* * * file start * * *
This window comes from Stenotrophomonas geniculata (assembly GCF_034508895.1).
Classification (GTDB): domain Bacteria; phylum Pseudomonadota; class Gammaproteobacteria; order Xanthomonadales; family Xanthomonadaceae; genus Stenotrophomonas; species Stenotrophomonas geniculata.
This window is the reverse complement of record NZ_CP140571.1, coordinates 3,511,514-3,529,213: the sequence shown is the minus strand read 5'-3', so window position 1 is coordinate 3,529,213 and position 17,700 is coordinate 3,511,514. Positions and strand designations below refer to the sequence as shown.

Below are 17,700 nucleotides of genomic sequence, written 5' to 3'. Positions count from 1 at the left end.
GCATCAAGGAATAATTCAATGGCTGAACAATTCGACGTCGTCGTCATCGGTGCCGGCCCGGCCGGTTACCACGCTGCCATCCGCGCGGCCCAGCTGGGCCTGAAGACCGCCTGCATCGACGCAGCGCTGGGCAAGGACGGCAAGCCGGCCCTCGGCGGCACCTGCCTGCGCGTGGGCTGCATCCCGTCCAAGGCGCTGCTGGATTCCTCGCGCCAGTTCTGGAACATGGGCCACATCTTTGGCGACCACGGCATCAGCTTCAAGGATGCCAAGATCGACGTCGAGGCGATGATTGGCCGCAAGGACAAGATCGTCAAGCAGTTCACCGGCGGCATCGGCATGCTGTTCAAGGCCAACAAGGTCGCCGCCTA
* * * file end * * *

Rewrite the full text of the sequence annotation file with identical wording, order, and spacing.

This window comes from Stenotrophomonas geniculata (assembly GCF_034508895.1).
Classification (GTDB): domain Bacteria; phylum Pseudomonadota; class Gammaproteobacteria; order Xanthomonadales; family Xanthomonadaceae; genus Stenotrophomonas; species Stenotrophomonas geniculata.
This window is the reverse complement of record NZ_CP140571.1, coordinates 3,511,514-3,529,213: the sequence shown is the minus strand read 5'-3', so window position 1 is coordinate 3,529,213 and position 17,700 is coordinate 3,511,514. Positions and strand designations below refer to the sequence as shown.

Below are 17,700 nucleotides of genomic sequence, written 5' to 3'. Positions count from 1 at the left end.
GCATCAAGGAATAATTCAATGGCTGAACAATTCGACGTCGTCGTCATCGGTGCCGGCCCGGCCGGTTACCACGCTGCCATCCGCGCGGCCCAGCTGGGCCTGAAGACCGCCTGCATCGACGCAGCGCTGGGCAAGGACGGCAAGCCGGCCCTCGGCGGCACCTGCCTGCGCGTGGGCTGCATCCCGTCCAAGGCGCTGCTGGATTCCTCGCGCCAGTTCTGGAACATGGGCCACATCTTTGGCGACCACGGCATCAGCTTCAAGGATGCCAAGATCGACGTCGAGGCGATGATTGGCCGCAAGGACAAGATCGTCAAGCAGTTCACCGGCGGCATCGGCATGCTGTTCAAGGCCAACAAGGTCGCCGCCTA